Public Disclosure, Scandium(III) trifluoromethanesulfonate Coinitiated Polymerization of Isobutene (6/21/12)

For some time Innovative Science Corporation has been involved in basic R&D on new systems for the green polymerization of isobutene (IB).  This series of projects (conducted under contract) have yielded a number of interesting and valuable methodologies for the polymerization of IB where benefits include lower energy consumption, high yields, and no toxic solvents required.  In this blog we announce (publically) the details of one such system.

It has been discovered that scandium(III) triflate is capable of inducing polymerization of IB to both low and high MW grades of PIBs in neat monomer (and in aliphatic media) in conjunction with a number of initiator subsets (e.g. halogens, Brönsted acids, alcohols, ethers, nitroalkanes, and water {just to name a few}).  Depending on the identity of the initiator, products with high MWs can be obtained at elevated reaction temperatures.  For example, in one experiment reaction at 0 °C led to the production of PIB with Mw = 250 kg/mol (in limited yield).  In many instances, low MW grades of PIBs with high exo-olefinic end group contents (ca. 80-90 %) can be produced in high yields at room temperature.  Moreover, studies have indicated that the coinitator is itself recyclable and retains is activity upon reuse.

More specific details concerning this research will be disseminated in the peer-reviewed literature.  For those who have interest in owning US patent rights please contact our president, Dr. S.P. Lewis.  Release date 6/21/12

Youngevity®: Good Products, Bad Customer Service

Note: the following comments are not from a physician and are the author’s opinion.  Consult a health care professional before taking any nutritional supplements.

I wanted to write briefly about these products.  One is called “Beyond Tangy Tangerine®” and I find it to be a good overall supplement.  Steady low dosage of this (i.e. diluted at about 2 times the recommended concentration) along with frequent exercise led to an increase in energy level and weight loss.  There was a definite difference in these results compared to other supplements (at least in my case).  The supplement tastes good and in my opinion should be easier for your body to uptake since it is already solubilized.  One thing that I have noticed is occasionally insoluble material will still remain (although it is minor) and this appears to be Mg(OH)if I had to give an educated guess (no I didn’t try to analyze it).  The other Youngevity product I like is Osteo-FX plusTM.  It tastes good, has no sugar or other harmful sweeteners, and mixes well with both water and milk.  I would highly recommend this to anyone with young children or older adults who absolutely need to support healthy bones.  I’m also guessing that this would be an excellent supplement for pregnant women as well (again, consult a doctor first).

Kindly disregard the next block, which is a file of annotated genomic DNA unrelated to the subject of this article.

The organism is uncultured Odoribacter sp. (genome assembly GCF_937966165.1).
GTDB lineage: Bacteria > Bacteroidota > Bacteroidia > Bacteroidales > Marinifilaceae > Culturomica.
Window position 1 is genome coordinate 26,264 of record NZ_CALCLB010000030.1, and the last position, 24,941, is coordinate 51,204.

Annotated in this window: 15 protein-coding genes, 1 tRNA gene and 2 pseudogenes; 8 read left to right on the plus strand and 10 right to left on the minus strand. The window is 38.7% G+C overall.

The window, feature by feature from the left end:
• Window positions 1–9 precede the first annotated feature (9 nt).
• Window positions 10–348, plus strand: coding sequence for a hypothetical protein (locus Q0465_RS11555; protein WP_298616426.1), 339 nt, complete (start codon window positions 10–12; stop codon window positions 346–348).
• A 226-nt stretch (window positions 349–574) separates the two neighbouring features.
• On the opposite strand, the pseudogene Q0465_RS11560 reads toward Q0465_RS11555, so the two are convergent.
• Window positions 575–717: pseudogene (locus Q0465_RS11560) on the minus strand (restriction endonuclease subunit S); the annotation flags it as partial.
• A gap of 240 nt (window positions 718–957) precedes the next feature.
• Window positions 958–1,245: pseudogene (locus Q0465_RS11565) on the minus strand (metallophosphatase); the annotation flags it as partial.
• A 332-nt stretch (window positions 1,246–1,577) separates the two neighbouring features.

Given all that, I need to comment on two negative aspects of this company.  First is the high price of the products and second is their terrible customer service.  As for the first I believe you get what you pay for (usually).  So with that line of thought, superior supplements should (potentially) come at a higher price.  As for the second, I absolutely do not understand how a company can offer such high quality products and yet have such sucky (excuse this adjective; however, it adequately describes their service) customer service.  Here is just one example of several interactions I’ve had with them.  Not long ago I requested my auto-ship to be sent to a new address.  I went online and changed this myself and then I called Youngevity® and was told by their customer service that everything was good to go with the new address.  Well, guess what?  The package went to the old address.  So I attempted to contact Youngevity® by email (to both their customer service as well as Dr. Wallach).  Both emails bounced back due to problems with the mail accounts as provided on their website!  I then called Youngevity® and got a recording saying that it was outside their normal business hours and to leave a message.  So I left them with all my information and requested a return phone call but never received one.  When I began to explain this to the customer service representative (on my second call some days later) there was no sympathy, apology, or attempt to correct all these wrongs.  The best they could do was arrange for UPS to pick the package up to where it had been incorrectly delivered and reroute it to me (at my own cost of course).  So, if someone knows of a company that offers similar products at similar or lower cost with better customer service please let me know and I’ll review them as well.